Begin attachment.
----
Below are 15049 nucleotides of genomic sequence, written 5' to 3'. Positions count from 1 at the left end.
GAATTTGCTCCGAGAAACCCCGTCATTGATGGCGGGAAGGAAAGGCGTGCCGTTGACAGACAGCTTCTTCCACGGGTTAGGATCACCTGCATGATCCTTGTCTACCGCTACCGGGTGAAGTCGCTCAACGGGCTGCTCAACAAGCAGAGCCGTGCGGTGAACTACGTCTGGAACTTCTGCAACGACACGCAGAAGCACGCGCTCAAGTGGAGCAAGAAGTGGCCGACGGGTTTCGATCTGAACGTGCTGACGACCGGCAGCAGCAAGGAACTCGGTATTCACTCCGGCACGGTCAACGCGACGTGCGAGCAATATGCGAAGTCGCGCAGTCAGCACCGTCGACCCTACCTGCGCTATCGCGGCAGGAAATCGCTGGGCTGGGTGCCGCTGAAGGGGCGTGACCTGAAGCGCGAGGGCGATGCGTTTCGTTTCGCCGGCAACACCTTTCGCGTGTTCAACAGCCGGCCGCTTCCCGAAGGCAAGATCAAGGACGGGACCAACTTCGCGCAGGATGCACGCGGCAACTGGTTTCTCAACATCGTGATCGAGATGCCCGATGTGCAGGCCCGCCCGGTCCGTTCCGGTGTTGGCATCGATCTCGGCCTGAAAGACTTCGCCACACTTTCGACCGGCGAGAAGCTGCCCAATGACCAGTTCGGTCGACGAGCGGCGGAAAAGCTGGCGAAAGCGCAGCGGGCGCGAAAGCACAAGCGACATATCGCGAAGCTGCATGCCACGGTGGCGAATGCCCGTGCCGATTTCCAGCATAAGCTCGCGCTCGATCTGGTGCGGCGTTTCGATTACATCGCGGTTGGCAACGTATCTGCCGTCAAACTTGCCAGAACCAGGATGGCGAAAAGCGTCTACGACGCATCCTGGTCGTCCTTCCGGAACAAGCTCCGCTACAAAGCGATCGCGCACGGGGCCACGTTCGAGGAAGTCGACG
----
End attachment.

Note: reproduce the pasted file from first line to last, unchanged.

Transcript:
Below are 15049 nucleotides of genomic sequence, written 5' to 3'. Positions count from 1 at the left end.
GAATTTGCTCCGAGAAACCCCGTCATTGATGGCGGGAAGGAAAGGCGTGCCGTTGACAGACAGCTTCTTCCACGGGTTAGGATCACCTGCATGATCCTTGTCTACCGCTACCGGGTGAAGTCGCTCAACGGGCTGCTCAACAAGCAGAGCCGTGCGGTGAACTACGTCTGGAACTTCTGCAACGACACGCAGAAGCACGCGCTCAAGTGGAGCAAGAAGTGGCCGACGGGTTTCGATCTGAACGTGCTGACGACCGGCAGCAGCAAGGAACTCGGTATTCACTCCGGCACGGTCAACGCGACGTGCGAGCAATATGCGAAGTCGCGCAGTCAGCACCGTCGACCCTACCTGCGCTATCGCGGCAGGAAATCGCTGGGCTGGGTGCCGCTGAAGGGGCGTGACCTGAAGCGCGAGGGCGATGCGTTTCGTTTCGCCGGCAACACCTTTCGCGTGTTCAACAGCCGGCCGCTTCCCGAAGGCAAGATCAAGGACGGGACCAACTTCGCGCAGGATGCACGCGGCAACTGGTTTCTCAACATCGTGATCGAGATGCCCGATGTGCAGGCCCGCCCGGTCCGTTCCGGTGTTGGCATCGATCTCGGCCTGAAAGACTTCGCCACACTTTCGACCGGCGAGAAGCTGCCCAATGACCAGTTCGGTCGACGAGCGGCGGAAAAGCTGGCGAAAGCGCAGCGGGCGCGAAAGCACAAGCGACATATCGCGAAGCTGCATGCCACGGTGGCGAATGCCCGTGCCGATTTCCAGCATAAGCTCGCGCTCGATCTGGTGCGGCGTTTCGATTACATCGCGGTTGGCAACGTATCTGCCGTCAAACTTGCCAGAACCAGGATGGCGAAAAGCGTCTACGACGCATCCTGGTCGTCCTTCCGGAACAAGCTCCGCTACAAAGCGATCGCGCACGGGGCCACGTTCGAGGAAGTCGACG